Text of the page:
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Health Plans in the New Health Care Exchanges

health care exchanges
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If you’ve been keeping up with the health care debate you’ll notice that Republicans are predicting the demise of Obamacare and Democrats are predicting it to be the “second coming”. The debate is coming to a fever pitch again because the new health care exchanges are about to come to fruition. A health care exchange is an online marketplace where insurance companies will showcase various insurance plans so that consumers can compare and contrast different levels of coverage and how the premiums change based on that coverage. The idea is that by allowing consumers to see what one insurance company will charge versus another in one setting, the consumer will choose the one with the best price, thereby increasing competition and encouraging insurance companies to lower their rates.


Starting on October 1st, 2013, consumers will be able to go online and view these different plans and enroll if they don’t already have coverage or if they want to switch from their existing coverage. Coverage obtained from the health care exchange will go into effect on January 1st, 2014. Now that the October 1st date is almost upon us, some state exchanges have released their plan options and their associated premiums from participating insurance companies on the exchange.


My assumption was that with this increased competition, premiums would go down. Apparently that’s not the case. Critics and supporters alike all agree that premiums will go up but the amount they’ll go up is apparently up for debate.  The Editorial Board of the New York Times recently praised Obamacare based on early reports from Covered California – the California health care exchange. They were pleased that Blue Cross-Blue Shield would only raise premiums 13%! Why are they happy with a 13% increase – I thought premiums were supposed to go down.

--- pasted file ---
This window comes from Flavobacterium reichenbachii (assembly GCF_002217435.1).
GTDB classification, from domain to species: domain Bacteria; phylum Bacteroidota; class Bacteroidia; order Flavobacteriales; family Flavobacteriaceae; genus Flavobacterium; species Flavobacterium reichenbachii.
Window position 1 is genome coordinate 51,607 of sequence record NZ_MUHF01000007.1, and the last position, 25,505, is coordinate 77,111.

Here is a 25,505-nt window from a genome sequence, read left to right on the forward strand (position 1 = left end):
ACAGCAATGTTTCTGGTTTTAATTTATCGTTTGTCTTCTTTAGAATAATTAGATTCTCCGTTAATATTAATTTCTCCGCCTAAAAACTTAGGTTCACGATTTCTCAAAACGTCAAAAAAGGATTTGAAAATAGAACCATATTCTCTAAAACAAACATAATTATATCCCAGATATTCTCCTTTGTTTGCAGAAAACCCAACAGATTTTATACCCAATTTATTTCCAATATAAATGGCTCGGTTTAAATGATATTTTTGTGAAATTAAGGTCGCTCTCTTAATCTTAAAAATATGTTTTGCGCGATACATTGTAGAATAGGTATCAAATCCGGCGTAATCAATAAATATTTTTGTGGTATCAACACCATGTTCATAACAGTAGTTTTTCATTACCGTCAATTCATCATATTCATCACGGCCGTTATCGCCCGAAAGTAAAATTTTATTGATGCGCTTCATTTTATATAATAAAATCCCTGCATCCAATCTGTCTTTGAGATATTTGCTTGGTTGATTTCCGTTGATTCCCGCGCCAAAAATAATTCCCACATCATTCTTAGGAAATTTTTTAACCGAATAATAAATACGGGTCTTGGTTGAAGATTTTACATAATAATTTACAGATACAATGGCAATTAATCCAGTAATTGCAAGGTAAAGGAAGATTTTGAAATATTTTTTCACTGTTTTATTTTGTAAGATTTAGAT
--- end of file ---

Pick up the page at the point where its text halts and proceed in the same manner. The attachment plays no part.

In a Forbes article, Avik Roy quotes a recent press release from Covered California that “the rates submitted to Covered California for the 2014 individual market ranged from two percent above to 29 percent below the 2013 average premium for small employer plans in California’s most populous regions.”  Peter Lee, the executive director of Covered California said, “this is a home run for consumers in every region of California.”  According to Roy, this is misleading. Obamacare will increase individual-market premiums by an average of 116 percent based on his analysis.


So I don’t know what to believe but keep in mind, even the most ardent supporters agree that premiums will go up and they’re busy patting themselves on the back. I just hope they don’t break their arms in the process because the cost of their insurance coverage is going up!




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